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Torque required to drive shaft 
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#1
Apr1114, 07:03 AM

P: 32

Hi,
I'm trying to choose the right motor for a test rig I've built. I have a shaft attached to a cylinder that weighs 6kg, and I need to know how much torque would the motor I'm getting need to be able to produce in order to rotate the cylinder at 100RPM. My attempt: Torque = Force x r where r = radius of the cylinder = 0.08m Force = mass x acceleration where mass = 6kg accel = velocity/time velocity = r x ω (rotational speed) where ω at 100RPM = 6.28 rad/sec So v = 0.08 x 6.28 = 0.5 m/s Therefore accel = 0.5/t Therefore T = 6 x 0.5/t x 0.08 = 0.24/t Nm Is it as simple as this or is there more to it? And how do I know what t should be to work out the acceleration if all I know is what velocity I want it to rotate at? Would every motor have the acceleration spec listed with it or something? Thanks in advance. 


#2
Apr1114, 03:30 PM

P: 558

There is more to it than that:
1) Is the shaft the same diameter as the cylinder? 2) ω = 100RPM = (100 *2∏rad/revolution)/(60s/min.) = 10 rad/s approx. 3) There must be some friction or external force acting on the cylinder (other than your shaft) else once you start rotating it will continue to spin in perpetuity. 


#3
Apr1414, 05:05 AM

P: 32

1. The diameter of the shaft is 0.017m (17mm) and the diameter of the cylinder is 0.16m.
2. Sorry you're right, it's 6.28 rad/s at 60RPM and ~10rad/s at 100RPM. 3. Do you mean like air resistance? Or friction due to having imperfect bearings on the shaft? I don't have much experience with motors so I'm just trying to understand as much as I can about the problem and how to select the right motor. Thanks.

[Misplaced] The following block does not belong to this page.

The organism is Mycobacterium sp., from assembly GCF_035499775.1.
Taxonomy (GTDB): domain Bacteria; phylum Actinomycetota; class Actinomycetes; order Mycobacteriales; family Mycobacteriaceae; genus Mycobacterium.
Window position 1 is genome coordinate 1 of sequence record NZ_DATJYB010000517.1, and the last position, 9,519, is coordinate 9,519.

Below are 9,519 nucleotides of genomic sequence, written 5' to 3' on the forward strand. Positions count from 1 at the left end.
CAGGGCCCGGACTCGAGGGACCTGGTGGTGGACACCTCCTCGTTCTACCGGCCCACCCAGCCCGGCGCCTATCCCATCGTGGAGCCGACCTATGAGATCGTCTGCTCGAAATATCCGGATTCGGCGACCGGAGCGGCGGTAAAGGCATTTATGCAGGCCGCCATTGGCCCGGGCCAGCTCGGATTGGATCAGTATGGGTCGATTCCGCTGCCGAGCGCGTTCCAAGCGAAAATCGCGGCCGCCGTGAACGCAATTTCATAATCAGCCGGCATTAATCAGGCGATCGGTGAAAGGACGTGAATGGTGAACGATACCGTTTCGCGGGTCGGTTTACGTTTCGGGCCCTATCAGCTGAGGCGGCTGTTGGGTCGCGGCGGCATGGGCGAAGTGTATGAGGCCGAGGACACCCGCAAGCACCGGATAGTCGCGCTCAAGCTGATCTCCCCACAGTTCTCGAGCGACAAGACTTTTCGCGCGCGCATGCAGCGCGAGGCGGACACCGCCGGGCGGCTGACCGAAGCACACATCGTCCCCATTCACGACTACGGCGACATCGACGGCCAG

#4
Apr1414, 09:38 AM

P: 558

Torque required to drive shaft
I mean anything that provides resistance that requires a torque to keep the 100rpm going.
Or maybe you meant your question was how much torque is required to accelerate the cylinder from 0 to 100rpm? 


#5
Apr1414, 11:37 AM

P: 32

Yeah that's what I meant. I'm guessing the torque will then depend upon how fast I'm accelerating it from 0 to 100RPM? i.e. if I want to be able to accelerate it from 0 to 100 in 1 second it would require more torque than the same increase over 10 seconds. If that's the case, it presumably depends upon the motor in question...



#6
Apr1414, 11:48 AM

P: 558

Yes, it will depend on how fast you want to accelerate it but also depend on the mass moments of inertia of the cylinder and shaft.



#7
Apr1514, 04:05 AM

P: 32

I see. Is there an equation that relates the mass moment of inertia to the torque in some way then? I calculated the mass moment of inertia of the cylinder and shaft together to be 0.033kgm^2.



#8
Apr1514, 04:27 AM

P: 558

Yes, there most certainly is:
∑T = I_{CM}[itex]\alpha[/itex] where ∑T = summation of all the torques acting on the object about the axis I_{CM} = the mass moment of inertia of the object about the axis passing through the center of mass [itex]\alpha[/itex] = the angular acceleration of the object about the axis 


#9
Apr1514, 05:05 AM

P: 32

Thanks



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